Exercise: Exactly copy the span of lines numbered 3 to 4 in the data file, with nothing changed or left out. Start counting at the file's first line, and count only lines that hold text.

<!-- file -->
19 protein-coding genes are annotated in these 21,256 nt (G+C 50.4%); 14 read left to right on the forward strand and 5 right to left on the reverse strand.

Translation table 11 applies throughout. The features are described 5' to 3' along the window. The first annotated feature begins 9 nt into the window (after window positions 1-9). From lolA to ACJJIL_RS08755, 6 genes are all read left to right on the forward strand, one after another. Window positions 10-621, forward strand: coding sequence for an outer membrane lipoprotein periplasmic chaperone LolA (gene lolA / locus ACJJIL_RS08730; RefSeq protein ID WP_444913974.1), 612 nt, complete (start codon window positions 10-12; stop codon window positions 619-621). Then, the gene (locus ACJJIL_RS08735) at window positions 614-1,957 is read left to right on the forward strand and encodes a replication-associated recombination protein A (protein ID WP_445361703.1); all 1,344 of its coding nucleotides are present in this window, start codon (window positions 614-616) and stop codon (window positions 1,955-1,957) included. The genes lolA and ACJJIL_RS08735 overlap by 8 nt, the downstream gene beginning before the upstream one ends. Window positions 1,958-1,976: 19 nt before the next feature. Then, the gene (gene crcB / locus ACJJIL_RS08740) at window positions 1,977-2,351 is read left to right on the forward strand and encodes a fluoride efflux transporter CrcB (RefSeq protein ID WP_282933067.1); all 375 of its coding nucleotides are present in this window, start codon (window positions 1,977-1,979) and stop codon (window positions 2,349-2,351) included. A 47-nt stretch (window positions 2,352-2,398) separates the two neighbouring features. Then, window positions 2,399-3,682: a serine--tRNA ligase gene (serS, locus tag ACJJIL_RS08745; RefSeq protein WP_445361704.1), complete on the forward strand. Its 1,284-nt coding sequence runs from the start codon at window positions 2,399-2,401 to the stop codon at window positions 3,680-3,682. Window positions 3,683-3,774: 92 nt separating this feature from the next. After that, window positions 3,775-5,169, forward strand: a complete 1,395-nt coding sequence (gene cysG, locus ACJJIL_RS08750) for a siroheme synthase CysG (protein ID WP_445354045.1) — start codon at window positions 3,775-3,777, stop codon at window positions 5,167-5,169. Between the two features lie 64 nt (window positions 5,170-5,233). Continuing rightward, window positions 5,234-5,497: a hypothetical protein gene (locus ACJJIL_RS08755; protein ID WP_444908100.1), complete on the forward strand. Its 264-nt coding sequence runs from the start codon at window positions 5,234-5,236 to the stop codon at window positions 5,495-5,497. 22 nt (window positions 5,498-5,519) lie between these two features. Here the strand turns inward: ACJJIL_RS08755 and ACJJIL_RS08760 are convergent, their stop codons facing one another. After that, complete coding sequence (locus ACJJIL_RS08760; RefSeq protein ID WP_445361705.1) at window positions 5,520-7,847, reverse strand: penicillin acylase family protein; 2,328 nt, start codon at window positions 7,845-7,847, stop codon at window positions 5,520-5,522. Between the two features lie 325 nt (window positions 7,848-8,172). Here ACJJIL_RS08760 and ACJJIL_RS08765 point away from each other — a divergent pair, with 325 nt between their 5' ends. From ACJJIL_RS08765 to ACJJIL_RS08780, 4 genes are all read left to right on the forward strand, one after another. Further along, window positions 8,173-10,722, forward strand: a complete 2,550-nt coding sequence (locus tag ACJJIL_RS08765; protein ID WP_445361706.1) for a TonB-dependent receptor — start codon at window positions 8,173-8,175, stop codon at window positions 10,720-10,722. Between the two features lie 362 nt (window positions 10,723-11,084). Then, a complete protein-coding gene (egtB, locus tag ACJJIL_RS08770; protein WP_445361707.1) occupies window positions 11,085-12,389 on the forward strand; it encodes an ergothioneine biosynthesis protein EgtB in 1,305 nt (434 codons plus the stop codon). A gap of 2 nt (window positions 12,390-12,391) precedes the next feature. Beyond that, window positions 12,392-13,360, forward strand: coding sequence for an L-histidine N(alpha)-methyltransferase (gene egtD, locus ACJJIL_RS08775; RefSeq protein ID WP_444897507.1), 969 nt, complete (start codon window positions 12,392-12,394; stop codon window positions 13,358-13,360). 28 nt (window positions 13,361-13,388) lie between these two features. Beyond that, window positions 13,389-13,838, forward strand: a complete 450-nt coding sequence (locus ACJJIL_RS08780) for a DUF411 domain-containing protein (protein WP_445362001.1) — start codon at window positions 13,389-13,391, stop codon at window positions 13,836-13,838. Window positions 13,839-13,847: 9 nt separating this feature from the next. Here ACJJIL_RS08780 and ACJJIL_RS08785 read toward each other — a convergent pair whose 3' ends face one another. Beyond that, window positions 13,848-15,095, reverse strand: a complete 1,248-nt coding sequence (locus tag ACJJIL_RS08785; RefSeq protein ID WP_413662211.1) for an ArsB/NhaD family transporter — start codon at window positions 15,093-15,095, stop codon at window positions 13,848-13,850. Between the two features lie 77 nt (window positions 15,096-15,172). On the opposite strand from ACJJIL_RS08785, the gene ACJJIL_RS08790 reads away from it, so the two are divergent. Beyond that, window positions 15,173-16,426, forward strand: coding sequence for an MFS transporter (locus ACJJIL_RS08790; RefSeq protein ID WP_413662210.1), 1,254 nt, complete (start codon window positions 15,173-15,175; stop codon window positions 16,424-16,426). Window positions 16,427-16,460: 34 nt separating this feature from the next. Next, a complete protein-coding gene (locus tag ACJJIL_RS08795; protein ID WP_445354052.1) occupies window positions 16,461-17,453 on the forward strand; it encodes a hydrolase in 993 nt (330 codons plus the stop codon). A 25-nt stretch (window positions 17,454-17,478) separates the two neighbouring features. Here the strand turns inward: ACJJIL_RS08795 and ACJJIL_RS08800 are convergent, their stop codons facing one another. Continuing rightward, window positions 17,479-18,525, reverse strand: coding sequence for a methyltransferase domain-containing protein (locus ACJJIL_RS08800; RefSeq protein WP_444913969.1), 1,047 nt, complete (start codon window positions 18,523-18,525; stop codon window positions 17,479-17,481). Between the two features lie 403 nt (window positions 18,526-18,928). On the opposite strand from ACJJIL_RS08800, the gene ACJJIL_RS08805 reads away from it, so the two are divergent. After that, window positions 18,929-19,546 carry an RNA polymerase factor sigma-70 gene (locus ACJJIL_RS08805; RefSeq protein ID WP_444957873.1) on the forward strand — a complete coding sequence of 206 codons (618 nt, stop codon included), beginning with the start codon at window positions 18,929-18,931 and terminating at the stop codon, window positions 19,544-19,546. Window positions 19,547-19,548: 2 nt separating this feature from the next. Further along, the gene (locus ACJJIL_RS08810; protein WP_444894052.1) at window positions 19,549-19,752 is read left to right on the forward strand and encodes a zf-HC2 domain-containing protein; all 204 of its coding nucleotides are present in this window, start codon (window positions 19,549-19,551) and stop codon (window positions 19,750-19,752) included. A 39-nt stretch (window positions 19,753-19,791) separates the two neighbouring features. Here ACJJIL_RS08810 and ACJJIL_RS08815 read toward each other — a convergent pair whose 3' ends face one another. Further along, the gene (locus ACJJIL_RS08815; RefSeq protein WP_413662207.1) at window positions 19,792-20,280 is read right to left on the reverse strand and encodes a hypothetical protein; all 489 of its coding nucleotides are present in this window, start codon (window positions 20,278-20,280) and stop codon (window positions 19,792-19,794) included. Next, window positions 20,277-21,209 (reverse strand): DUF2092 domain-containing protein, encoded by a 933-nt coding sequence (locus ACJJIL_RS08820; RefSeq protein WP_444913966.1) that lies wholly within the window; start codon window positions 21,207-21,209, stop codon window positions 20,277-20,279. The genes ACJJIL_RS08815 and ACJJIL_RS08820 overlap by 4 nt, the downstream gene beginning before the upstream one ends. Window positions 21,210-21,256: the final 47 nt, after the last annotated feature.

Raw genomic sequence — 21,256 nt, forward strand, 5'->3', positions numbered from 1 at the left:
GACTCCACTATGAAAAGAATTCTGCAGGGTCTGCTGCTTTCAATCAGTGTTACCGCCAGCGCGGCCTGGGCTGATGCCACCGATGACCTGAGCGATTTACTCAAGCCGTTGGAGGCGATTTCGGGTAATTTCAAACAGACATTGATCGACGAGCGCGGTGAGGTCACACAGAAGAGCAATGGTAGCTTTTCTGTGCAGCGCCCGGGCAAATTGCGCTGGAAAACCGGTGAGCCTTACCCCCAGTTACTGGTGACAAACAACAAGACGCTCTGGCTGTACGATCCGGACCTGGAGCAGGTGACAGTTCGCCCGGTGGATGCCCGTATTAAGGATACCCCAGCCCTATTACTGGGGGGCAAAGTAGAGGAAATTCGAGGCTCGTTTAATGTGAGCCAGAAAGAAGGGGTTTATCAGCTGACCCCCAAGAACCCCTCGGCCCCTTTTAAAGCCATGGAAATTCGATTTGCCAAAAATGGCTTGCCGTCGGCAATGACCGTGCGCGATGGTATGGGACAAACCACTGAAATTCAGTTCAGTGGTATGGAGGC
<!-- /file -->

Raw genomic sequence — 21,256 nt, forward strand, 5'->3', positions numbered from 1 at the left:
GACTCCACTATGAAAAGAATTCTGCAGGGTCTGCTGCTTTCAATCAGTGTTACCGCCAGCGCGGCCTGGGCTGATGCCACCGATGACCTGAGCGATTTACTCAAGCCGTTGGAGGCGATTTCGGGTAATTTCAAACAGACATTGATCGACGAGCGCGGTGAGGTCACACAGAAGAGCAATGGTAGCTTTTCTGTGCAGCGCCCGGGCAAATTGCGCTGGAAAACCGGTGAGCCTTACCCCCAGTTACTGGTGACAAACAACAAGACGCTCTGGCTGTACGATCCGGACCTGGAGCAGGTGACAGTTCGCCCGGTGGATGCCCGTATTAAGGATACCCCAGCCCTATTACTGGGGGGCAAAGTAGAGGAAATTCGAGGCTCGTTTAATGTGAGCCAGAAAGAAGGGGTTTATCAGCTGACCCCCAAGAACCCCTCGGCCCCTTTTAAAGCCATGGAAATTCGATTTGCCAAAAATGGCTTGCCGTCGGCAATGACCGTGCGCGATGGTATGGGACAAACCACTGAAATTCAGTTCAGTGGTATGGAGGC